Assistive technology is defined by the law as any "item, piece of equipment, or product system, whether acquired commercially off the shelf, modified, or customized, that is used to increase, maintain, or improve the functional capabilities of a child with a disability." Many people mistakenly assume assistive technology devices are costly, to be used only by one student, and time-intensive to learn and maintain. Broadening your definition of assistive technology from just computers to include such devices as talking picture frames, talking watches, and calculators can sometimes provide key assistance while saving money and training time to boot.
Often, no-tech and low-tech solutions are the best. For example, a student with cerebral palsy had difficulty keeping her markers, crayons, and writing utensils from falling off her desk. In a brainstorming session with her IEP team, her father came up with the idea of drilling holes the size of the objects into a block of wood. The block kept the girl's tools on her desk, allowing her to spend time completing her work instead of picking markers up off the floor. This one simple device cost very little and was no-tech, but greatly increased the level of success for this student.
The same student also used a relatively low-tech AlphaSmart to complete assignments, though her team discovered she had better access to the keys when the device was propped up on a large three-ring binder. For longer assignments, she used a more costly, high-tech solution: a computer with an IntelliKeys adaptive keyboard and Co:Writer word prediction software. This is a fantastic example of how a team can combine no-tech, low-tech, and high-tech solutions to accommodate a student's needs.
The Search Is On
With a list of possible no-tech, low-tech, and high-tech solutions in hand, team members can begin their search for specific devices. Let's say your team decides an adaptive mouse might be one solution. An Internet search using the keywords "adaptive mouse" renders hundreds of possibilities, and the team has to decide exactly which one will work for this particular student in this situation. This is where the team's assistive technology expert (usually the special education teacher, district technology coordinator, or the occupational, physical, or speech therapist) can really help. He or she will have knowledge about the various products on the market and can identify three or four items to try.
After teams have narrowed their search to several choices that might work, they may be eager to buy the technologies right away. But you should insist they thoroughly test the devices before you invest in them. Most states have a lending library of assistive technologies for districts to try out, and some manufacturers offer software demos, rental plans, or a 30-day return policy. Also, don't forget to check your own district's inventory—in some cases you may already own the solution you'd like to try.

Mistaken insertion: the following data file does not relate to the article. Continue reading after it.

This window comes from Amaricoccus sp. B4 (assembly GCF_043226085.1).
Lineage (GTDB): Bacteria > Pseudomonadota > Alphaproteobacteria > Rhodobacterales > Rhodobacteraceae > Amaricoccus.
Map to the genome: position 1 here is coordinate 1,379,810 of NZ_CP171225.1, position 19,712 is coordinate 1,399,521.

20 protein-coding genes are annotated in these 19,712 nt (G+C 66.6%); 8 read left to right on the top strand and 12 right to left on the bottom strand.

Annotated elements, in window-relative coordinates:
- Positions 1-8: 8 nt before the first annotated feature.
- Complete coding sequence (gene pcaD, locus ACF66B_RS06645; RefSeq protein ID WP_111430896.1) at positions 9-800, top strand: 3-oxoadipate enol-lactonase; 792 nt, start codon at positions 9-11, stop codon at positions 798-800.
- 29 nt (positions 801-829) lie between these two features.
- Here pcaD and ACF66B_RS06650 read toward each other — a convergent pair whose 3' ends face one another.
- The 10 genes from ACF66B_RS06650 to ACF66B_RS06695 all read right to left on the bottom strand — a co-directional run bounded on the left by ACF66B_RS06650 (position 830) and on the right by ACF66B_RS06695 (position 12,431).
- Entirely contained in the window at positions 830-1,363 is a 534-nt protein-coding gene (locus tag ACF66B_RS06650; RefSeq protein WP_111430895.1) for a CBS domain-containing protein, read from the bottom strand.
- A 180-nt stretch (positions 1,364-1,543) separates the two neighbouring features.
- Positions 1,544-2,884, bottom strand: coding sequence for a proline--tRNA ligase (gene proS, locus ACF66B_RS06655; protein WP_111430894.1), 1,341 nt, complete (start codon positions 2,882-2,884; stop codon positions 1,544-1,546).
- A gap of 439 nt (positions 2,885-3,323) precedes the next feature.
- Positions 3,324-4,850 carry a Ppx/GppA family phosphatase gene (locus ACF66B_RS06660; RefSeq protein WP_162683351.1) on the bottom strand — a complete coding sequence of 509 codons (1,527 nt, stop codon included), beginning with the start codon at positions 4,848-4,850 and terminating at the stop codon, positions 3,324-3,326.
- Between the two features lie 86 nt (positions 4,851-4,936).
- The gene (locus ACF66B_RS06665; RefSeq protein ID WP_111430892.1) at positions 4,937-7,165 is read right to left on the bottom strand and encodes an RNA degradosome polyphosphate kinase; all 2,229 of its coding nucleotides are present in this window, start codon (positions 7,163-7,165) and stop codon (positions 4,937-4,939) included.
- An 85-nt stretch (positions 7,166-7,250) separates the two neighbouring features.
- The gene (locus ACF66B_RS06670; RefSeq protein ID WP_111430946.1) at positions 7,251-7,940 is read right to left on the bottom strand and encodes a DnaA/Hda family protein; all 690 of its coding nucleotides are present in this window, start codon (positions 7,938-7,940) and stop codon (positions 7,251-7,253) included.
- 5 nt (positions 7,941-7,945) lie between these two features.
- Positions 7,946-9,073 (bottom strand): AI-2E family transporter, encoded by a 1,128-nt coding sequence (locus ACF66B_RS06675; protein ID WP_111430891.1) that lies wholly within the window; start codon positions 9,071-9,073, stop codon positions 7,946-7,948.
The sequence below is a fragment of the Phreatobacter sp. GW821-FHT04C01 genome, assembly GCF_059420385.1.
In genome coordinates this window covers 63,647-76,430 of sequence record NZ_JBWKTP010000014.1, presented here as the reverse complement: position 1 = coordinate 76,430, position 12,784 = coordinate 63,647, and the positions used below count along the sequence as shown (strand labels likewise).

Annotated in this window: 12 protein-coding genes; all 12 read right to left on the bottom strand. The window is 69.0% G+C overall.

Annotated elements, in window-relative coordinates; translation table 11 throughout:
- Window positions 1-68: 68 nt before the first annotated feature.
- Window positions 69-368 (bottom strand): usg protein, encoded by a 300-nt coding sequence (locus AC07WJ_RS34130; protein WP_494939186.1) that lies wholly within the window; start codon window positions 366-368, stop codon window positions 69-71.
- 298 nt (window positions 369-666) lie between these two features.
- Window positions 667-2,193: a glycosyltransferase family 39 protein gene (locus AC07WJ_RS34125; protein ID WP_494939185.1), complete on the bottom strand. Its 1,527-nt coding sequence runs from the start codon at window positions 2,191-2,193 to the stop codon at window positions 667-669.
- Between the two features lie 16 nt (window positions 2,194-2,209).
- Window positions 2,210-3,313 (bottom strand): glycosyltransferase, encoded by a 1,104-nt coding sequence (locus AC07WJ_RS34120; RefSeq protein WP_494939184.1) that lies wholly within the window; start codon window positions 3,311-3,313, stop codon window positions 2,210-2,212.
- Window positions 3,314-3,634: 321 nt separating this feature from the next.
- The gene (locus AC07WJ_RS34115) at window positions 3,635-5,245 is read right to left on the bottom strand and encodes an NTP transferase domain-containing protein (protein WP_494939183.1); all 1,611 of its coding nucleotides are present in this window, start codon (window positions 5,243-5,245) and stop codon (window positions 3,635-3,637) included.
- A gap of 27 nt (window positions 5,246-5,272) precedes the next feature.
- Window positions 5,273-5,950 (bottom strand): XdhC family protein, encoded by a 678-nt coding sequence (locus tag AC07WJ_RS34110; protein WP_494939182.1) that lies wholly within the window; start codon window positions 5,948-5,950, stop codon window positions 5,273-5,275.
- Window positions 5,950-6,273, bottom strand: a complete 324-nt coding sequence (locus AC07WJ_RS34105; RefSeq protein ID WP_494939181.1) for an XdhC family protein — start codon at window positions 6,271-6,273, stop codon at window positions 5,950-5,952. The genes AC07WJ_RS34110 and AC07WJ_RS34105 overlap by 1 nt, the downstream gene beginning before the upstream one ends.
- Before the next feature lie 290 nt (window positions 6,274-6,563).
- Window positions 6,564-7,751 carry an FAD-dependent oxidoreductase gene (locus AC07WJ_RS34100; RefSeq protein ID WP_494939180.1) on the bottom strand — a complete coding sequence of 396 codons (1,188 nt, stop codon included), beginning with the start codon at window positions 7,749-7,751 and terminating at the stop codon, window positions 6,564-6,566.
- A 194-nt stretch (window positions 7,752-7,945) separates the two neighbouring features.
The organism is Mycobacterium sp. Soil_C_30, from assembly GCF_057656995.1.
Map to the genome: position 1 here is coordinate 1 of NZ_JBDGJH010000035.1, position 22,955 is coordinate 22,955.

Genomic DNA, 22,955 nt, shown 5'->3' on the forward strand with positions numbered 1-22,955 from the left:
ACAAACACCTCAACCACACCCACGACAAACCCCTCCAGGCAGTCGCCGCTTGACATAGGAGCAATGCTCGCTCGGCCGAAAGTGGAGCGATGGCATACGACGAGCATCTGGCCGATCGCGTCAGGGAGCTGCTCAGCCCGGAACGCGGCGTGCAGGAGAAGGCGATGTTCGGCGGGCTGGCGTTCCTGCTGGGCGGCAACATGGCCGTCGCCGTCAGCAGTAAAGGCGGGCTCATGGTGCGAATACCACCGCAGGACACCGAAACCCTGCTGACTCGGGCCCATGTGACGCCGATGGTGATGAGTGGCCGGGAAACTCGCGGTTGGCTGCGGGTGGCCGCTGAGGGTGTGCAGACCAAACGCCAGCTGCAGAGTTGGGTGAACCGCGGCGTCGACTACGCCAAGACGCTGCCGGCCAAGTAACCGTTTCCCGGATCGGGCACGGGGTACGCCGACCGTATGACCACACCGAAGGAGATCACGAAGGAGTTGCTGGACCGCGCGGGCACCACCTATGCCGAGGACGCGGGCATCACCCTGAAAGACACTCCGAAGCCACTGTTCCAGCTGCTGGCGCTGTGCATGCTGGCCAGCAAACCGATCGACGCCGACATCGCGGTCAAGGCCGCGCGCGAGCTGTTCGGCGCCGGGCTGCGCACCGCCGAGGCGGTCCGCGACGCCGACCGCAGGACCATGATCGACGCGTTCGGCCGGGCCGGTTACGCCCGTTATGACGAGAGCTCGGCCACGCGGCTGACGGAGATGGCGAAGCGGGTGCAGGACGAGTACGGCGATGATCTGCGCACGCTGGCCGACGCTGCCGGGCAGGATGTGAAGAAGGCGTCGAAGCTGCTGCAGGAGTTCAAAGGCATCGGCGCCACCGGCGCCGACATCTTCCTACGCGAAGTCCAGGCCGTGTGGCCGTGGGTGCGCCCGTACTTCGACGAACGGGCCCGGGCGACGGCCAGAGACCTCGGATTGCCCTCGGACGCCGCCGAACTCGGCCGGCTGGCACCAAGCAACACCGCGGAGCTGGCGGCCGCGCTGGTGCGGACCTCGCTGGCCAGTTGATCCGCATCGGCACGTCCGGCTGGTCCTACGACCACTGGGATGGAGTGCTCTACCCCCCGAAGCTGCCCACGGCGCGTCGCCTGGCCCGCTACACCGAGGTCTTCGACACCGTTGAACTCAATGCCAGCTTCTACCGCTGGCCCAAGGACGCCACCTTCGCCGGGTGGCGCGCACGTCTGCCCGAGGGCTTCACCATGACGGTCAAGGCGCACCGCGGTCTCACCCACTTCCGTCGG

Before they embark on their test run, ask your team to formulate and submit a written trial plan that clearly defines the problems the technology will solve and the means for measuring whether the technology achieves those goals (see Try Before You Buy). This way everyone on the team and in the administration will know what to expect and, at the end of the trial, will be more likely to agree on whether to purchase the device.
Make It Work
If the technology performs satisfactorily during the trial period, instruct your teams to build a plan that puts the technology into place permanently. The plan should not only include instructions for implementation, but back-ups if the technology becomes unavailable. For example, how will a student who uses a laptop complete an assignment if the device has to be sent in for repair? The solution might be as simple as allowing that student to use the computer lab until the laptop is returned, but it is important to have that plan in place before the situation presents itself.
Since lack of training and staff turnover are prime factors in product abandonment, protect your investment by providing periodic training about the operation and implementation of the device to school staff. Encourage all members of the team to participate and, whenever possible, to attend as a team to provide another opportunity for brainstorming and combining expertise.
Encourage team members to recognize their different roles when it comes to implementing the technology. For example, while learning software the general education teacher will seek to apply it to specific content areas, the special education teacher will communicate which font and color combinations the student requires, and the tech coordinator will need to anticipate technical glitches. It is also always good practice to invite parents to attend training, even if they will never use the software or device at home — the invitation itself goes a long way toward building trust and confidence.